My entire life I have woken up in my parent’s house on Christmas morning. For my growing up years it was because I lived there, but since adulthood I’ve made the trip home to spend Christmas with my family. Even when Daniel and I got married, we chose Christmas as the holiday we would spend with my family. I love all of the traditions, the food, the familiarity, and the company that my family brings. I love them and I love being with them at Christmas.
But this year we aren’t going home for Christmas, and as the days quickly move closer to December 25, I’m growing increasingly sad that we won’t be there. It’s not like I won’t have family around. I have my own family now, and I am very much looking forward to the traditions we will start with our kids, but there is a part of me that aches for the past.
How do you hold the excitement for the future along with the longing for the past?
This is what I’m wrestling with this Christmas season. But I think it is what we wrestle with the entirety of our lives. As children, we have no understanding that the wonder and joy we experience will one day give way to the reality of adulthood. People move on. Relationships change. Work, family, and outside commitments eventually shift us away from many of the things we held dear as a child. As children, we find comfort in safety and routine. But I don’t think adults are much different. We are creatures of habit. We like to feel safe. We tend to resist change. We tend to long for home and familiarity, even if it’s only a figment of our imagination.
Part of growing older is coming to terms with our finiteness (we can’t be in two places at one, we can’t do it all), but also coming to terms with the fact that even the homes we love the best are a passing thing. Even the traditions we cling to at Christmas time will one day either be forgotten or come to an end. For the more sentimental among us, it pains us to see this happen.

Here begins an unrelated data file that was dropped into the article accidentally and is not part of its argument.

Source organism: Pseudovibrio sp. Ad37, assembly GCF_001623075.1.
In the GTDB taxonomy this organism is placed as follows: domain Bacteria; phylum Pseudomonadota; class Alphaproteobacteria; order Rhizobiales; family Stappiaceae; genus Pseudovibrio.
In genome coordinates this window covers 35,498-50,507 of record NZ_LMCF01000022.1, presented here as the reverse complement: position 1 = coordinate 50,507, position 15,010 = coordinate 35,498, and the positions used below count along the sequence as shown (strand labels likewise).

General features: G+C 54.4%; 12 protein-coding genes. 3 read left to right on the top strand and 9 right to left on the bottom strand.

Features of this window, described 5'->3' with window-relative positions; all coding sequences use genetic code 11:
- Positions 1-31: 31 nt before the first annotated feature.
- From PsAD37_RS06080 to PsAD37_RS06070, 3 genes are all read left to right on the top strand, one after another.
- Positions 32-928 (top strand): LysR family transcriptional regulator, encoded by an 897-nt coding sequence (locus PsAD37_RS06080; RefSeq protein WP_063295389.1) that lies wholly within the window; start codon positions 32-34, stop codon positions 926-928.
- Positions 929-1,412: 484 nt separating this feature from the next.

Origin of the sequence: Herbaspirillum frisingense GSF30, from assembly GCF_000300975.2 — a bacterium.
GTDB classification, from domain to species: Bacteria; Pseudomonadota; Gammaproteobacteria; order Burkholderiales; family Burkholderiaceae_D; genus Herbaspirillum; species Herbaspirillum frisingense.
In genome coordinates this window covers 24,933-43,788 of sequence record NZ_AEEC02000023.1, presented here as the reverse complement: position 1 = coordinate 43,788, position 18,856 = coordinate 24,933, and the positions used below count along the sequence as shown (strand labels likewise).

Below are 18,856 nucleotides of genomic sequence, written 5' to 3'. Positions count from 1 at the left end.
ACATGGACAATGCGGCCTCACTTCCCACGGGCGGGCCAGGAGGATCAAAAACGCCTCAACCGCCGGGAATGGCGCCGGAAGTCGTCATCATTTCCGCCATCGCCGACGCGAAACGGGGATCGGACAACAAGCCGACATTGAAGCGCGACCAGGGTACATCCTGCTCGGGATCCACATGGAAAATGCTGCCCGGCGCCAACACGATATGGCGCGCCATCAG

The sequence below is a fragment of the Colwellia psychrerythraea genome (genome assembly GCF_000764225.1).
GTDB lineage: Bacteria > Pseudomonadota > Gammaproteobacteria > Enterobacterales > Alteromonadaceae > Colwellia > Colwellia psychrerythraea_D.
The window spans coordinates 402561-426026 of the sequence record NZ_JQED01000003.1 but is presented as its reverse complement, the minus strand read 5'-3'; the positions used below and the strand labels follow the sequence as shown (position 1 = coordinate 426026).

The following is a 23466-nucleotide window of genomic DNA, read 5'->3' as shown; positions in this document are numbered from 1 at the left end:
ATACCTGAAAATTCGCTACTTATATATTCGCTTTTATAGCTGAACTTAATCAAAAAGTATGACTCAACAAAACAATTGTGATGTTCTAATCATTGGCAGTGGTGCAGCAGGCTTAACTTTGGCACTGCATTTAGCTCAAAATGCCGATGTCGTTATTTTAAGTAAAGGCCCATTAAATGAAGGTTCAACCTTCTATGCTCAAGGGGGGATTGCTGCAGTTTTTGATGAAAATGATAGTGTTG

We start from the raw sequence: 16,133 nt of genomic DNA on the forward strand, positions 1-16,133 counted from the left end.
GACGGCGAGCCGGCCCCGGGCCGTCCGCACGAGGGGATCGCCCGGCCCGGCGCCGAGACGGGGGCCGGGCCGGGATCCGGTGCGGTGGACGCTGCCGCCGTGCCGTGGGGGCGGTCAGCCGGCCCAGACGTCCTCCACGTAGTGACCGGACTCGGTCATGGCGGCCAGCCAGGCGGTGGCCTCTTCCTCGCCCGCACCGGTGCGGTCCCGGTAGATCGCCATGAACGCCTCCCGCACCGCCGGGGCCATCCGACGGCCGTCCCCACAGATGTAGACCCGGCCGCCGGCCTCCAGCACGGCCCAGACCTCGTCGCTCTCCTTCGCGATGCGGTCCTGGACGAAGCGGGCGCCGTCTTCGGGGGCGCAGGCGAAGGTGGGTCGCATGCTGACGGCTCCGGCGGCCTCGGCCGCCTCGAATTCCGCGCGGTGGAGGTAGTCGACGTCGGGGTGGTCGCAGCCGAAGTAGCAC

Deep within us we know that this ache should not be. It is reminding us that all is not well, that we were made for something better. We are all longing for a place we can call home, but what we are truly longing for is our eternal home (John 14:2). We were made for safety, communion, and never having to say goodbye. God created us to be in perfect fellowship with him and one another. With every tearful goodbye we are crying out for the fellowship that never ends, where there are no more tears and no more goodbyes (Rev. 21:4).We only see my parents a few times a year and every time we leave (or they leave us) my heart breaks again. The time we spend reminds me of what I’m missing, and my heart aches for us all to be together. We may long for our earthly parents and family this Christmas, but for the believer we are also longing for our heavenly Father to bring us home to him forever.
This is why we feel the ache. Even the best home is not eternal. Who hasn’t spent their childhood in a beloved home only to see it sold in adulthood? Every good thing in this broken, passing away world is coming to an end one day. But the home we are waiting for will not ever pass away. For those of us in Christ, we will one day be together, where goodbye will never come from our lips again.